Question your own ideas, expectations, and assumptions. Envision the possibilities, and act with conviction to make them happen. Architect the vision, acting as a co-creator and participant. Don’t get stuck in the rut of doing what you’ve always done just because it’s what you know; taking the path of least resistance will stifle creativity and lead you in the wrong direction

Think about what could have been done better in your past projects. Use what you’ve learned to drive new and creative ways of doing things—for example, changing the delivery style or improving the process that was used to create the product.

Don’t Design in a Vacuum

Don’t get wrapped up in your own head; embrace the world around you. Build in peer and client reviews —early and often—in all phases of the process. Open up opportunities to discuss direction and brainstorm possibilities before development is under way, and gather feedback on the product and anticipated performance outcomes as you go.

Be visual with ideas and iterative within the design phase—for example, using PowerPoint instead of a Word-based storyboard to help a client visualize the end product. Work in teams to creatively accommodate enhancements during the process without impacting scope.

Embrace the Limitations

Challenge yourself within barriers, letting the limitations guide you to more creative solutions. Constraints are often benefits in disguise—the tighter the parameters, the more innovative you have to be. For example, instead of meeting in person, you may communicate through technology like virtual conferencing and other tools, not only saving time and money but exploring creative delivery methods that can be leveraged in the solution.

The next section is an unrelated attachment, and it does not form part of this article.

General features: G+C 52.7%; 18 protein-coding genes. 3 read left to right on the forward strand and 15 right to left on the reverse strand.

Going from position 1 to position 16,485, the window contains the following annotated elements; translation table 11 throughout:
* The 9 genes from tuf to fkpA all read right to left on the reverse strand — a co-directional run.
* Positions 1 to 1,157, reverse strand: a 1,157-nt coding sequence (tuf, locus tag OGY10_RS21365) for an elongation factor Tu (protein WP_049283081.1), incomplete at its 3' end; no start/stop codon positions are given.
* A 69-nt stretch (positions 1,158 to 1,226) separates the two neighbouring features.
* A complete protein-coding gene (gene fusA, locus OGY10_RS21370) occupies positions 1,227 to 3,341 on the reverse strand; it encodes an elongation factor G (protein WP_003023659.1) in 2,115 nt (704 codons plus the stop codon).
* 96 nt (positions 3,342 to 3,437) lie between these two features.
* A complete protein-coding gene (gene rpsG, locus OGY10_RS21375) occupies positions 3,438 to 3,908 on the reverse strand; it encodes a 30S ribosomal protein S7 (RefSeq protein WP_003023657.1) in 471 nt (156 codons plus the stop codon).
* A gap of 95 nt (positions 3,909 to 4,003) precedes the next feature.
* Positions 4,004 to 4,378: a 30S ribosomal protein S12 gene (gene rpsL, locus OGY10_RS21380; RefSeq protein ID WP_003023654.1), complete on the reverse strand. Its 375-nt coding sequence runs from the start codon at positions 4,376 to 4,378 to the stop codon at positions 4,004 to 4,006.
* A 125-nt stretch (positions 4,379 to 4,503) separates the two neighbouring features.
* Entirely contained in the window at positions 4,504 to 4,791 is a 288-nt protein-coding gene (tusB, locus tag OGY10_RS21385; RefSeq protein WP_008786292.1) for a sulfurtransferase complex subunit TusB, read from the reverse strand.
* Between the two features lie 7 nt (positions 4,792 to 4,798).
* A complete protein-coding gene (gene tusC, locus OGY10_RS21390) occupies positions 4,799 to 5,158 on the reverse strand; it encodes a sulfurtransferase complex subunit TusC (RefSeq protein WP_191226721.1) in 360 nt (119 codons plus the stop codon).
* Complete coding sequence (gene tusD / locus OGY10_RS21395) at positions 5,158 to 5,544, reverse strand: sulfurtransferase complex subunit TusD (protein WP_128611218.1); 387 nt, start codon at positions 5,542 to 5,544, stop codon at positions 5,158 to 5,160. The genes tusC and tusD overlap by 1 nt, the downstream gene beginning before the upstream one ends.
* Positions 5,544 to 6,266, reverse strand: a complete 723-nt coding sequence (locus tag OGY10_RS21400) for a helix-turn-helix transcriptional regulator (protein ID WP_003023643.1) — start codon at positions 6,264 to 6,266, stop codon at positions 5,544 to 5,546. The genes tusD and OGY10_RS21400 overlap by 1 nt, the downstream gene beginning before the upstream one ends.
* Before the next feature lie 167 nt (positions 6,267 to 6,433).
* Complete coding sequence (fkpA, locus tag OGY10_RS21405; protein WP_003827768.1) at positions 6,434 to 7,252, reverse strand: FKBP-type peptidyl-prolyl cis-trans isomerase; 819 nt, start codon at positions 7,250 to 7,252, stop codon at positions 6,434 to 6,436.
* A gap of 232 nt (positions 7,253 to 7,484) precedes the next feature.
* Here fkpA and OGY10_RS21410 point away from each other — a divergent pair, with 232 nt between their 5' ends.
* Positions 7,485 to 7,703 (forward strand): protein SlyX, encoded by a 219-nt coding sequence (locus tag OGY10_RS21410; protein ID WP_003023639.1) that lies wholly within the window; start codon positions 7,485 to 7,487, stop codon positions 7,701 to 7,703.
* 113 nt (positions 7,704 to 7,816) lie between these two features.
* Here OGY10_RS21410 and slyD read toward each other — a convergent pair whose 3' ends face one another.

Be willing to take risks and challenge the status quo; just because something may be easier doesn’t mean it’s going to be more effective. Ask questions to understand the true learning objectives, and brainstorm creative ways to drive performance. Finally, question suggested design approaches to build in more creativity and innovation; just because an approach works for one project doesn’t mean it will work for the next one.

Embracing creativity shouldn’t mean abandoning process, and neither should following a methodology mean shutting off our brains. As learning professionals, it’s our job to balance the science of smart business operations with the art of creating engaging and impactful learning deliverables. We can, and we must, have it both ways.

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Topics: Instructional Design, eLearning